DX: In LA Weekly’s profile of Funk Volume, they made reference to the fact that from a material standpoint, all of the artists are modest—not flashy in jewels or expensive cars. Is that something that comes from your influence?
Damien Ritter: I think it’s a combination of them being who they are; I don’t take them any of them as super-materialistic. We just got lucky—or I got lucky just being around young cats like that. I have schooled them on money-management, making sure they’re paying their taxes and if a check comes in, that check is not floating straight to their bank account to spend. That’s definitely one of the things I want them to learn and that they need to learn for their own personal development. So there is a focus there. We have people on the team that ensure that those things are taken care of. Jarren [Benton] has a family—he’s a little older, little more mature. Dizzy has a daughter. Hopsin doesn’t go out that much. SwizZz is a smart cat too.
DX: While you interface daily with some of your artists, I think Funk Volume has roots as a virtual label. Throughout that time though, your artists are constantly touring. In the Internet-era, how important is the live-show?
Damien Ritter: It’s very important. Once a fan gets to see you—or at our shows, talk to us, shake our hand—that creates a deeper connection. Hopefully that fan is a fan for life. I don’t know if you can create that connection if you’re not touring. We never lost money on a tour. We continued to build ourselves online so that the demand was there. That’s a huge benefit of us having access to the Internet, as opposed to 10 or 15 years ago, where you had to grow your demand by taking some losses.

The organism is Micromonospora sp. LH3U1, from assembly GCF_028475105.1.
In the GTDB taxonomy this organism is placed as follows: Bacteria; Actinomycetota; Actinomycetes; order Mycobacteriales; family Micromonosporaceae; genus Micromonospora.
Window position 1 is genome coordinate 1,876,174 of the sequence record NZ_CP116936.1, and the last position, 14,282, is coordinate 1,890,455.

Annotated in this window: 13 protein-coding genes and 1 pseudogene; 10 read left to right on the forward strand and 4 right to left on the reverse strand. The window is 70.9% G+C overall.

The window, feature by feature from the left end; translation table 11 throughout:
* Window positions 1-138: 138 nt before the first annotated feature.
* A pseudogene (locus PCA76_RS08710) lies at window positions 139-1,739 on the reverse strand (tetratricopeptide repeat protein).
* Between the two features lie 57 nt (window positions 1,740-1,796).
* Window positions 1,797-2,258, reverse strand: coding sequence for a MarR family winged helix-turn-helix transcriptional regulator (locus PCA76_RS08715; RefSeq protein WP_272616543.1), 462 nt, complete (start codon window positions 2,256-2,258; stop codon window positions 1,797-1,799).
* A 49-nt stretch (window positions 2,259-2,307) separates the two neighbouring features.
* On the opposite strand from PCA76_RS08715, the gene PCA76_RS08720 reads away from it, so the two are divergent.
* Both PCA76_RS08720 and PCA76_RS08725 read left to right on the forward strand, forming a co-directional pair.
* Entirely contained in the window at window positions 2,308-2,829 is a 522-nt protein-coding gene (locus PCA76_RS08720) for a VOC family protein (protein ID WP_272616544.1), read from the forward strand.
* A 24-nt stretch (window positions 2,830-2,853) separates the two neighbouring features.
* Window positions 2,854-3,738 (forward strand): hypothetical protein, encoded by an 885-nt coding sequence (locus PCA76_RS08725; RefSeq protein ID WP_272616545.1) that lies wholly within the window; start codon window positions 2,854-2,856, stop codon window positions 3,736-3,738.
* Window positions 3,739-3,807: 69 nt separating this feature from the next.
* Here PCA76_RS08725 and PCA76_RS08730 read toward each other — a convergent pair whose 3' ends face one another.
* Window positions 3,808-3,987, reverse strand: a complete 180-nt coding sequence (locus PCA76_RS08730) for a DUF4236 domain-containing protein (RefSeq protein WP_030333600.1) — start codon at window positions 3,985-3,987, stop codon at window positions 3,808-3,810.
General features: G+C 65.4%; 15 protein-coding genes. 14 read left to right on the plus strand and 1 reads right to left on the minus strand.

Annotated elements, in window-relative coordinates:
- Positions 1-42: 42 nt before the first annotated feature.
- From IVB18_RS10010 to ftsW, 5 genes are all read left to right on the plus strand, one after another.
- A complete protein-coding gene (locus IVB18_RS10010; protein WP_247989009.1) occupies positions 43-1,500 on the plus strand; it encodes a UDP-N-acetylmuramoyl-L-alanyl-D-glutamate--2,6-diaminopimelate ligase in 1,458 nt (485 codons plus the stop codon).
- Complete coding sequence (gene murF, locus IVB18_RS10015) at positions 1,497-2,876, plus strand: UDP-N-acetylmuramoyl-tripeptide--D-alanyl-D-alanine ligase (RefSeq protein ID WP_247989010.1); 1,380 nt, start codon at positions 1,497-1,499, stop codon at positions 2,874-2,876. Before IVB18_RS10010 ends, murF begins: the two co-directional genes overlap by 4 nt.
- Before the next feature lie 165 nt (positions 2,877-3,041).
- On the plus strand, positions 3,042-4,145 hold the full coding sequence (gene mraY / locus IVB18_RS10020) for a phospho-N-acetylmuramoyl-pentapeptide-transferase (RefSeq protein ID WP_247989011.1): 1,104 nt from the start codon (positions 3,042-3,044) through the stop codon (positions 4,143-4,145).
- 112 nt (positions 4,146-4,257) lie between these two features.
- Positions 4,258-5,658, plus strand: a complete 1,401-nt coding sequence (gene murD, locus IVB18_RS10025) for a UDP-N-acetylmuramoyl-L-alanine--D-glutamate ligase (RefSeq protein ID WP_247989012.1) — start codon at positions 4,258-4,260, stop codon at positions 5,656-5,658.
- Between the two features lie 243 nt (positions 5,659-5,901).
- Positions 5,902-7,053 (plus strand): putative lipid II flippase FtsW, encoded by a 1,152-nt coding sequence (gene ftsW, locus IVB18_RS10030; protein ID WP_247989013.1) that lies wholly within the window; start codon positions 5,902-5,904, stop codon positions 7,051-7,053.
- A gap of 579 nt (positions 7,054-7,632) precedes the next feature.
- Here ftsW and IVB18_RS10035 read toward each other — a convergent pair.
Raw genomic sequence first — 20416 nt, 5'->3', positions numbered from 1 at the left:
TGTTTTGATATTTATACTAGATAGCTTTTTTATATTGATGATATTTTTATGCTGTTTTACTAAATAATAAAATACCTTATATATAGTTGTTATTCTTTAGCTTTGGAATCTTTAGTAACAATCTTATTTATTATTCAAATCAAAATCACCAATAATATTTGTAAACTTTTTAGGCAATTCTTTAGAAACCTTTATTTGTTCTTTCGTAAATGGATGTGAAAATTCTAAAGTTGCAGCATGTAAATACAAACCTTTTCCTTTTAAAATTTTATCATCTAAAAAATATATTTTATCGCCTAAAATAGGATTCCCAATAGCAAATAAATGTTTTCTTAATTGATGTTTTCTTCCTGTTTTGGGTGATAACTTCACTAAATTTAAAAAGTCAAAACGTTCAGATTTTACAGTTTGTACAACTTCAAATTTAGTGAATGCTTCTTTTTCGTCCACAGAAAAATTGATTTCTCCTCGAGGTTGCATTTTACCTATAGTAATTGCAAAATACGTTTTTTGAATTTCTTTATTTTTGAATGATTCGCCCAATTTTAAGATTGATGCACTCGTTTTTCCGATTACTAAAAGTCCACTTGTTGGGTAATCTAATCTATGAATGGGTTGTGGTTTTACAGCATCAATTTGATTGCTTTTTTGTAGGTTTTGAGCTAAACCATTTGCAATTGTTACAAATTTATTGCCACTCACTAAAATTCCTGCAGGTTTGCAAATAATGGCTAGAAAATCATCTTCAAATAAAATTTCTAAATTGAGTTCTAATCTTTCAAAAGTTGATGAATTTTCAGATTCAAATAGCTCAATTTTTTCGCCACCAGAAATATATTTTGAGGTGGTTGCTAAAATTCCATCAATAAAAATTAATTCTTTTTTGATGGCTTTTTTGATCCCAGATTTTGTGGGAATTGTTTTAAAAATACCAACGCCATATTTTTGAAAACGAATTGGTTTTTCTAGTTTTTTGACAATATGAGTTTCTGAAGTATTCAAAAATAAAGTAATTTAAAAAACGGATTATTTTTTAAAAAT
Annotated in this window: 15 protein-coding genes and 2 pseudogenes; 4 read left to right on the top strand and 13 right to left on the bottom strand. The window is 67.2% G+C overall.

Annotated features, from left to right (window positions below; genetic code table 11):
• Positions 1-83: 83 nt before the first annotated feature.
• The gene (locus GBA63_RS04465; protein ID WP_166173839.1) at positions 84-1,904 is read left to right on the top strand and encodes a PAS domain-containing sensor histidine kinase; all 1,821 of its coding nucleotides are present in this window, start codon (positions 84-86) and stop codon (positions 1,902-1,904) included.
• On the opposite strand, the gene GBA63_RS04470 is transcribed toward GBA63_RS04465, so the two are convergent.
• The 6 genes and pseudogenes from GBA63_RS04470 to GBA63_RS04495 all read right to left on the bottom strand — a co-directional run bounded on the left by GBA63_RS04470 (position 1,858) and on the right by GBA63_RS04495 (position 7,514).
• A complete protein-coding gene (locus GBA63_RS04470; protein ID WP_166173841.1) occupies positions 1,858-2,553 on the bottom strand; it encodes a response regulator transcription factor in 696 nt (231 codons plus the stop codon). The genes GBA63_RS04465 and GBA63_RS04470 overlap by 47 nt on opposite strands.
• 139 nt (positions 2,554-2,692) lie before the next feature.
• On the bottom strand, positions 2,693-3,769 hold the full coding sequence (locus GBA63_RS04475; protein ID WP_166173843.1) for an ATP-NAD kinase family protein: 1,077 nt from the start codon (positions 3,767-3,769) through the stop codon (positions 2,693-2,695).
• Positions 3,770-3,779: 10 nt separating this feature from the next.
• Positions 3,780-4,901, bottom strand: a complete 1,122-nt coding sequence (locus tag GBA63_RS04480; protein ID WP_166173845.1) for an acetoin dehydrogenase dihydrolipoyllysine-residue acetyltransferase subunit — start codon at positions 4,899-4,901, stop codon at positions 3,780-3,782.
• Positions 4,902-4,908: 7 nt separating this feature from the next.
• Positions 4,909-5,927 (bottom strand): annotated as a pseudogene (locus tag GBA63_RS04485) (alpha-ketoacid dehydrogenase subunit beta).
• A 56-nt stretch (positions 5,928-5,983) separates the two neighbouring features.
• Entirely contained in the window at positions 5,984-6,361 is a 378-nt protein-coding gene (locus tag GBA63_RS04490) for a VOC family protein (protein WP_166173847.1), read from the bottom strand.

How Funk Volume’s Model Evolved With Hopsin’s “Knock Madness”
DX: Hopsin’s Knock Madness was released last November. How important was that album in terms of Funk Volume’s history? What did you do differently?
Damien Ritter: There was a lot of pressure on me for that release. [Knock Madness] was the most anticipated album I’ve seen from an independent artist since I’ve worked on Funk Volume. We did things differently. Number one, we had physical distribution so that CDs were available in stores. We also launched an insider-access campaign to take fans behind-the-scenes of the making of the album, the thought-process behind it, and probably why it took so damn long. I think that helped create even more energy and excitement for the album. We had some cross-collaborations with some brands. Outside of that, it was what we do best: the visuals. Hopsin’s videos get a lot of attention… a lot of views. [“The Ill Mind Of Hopsin 6”], we released had over 3 million views on YouTube within a month of its release. That’s tremendous marketing power, and it doesn’t cost us that much to do.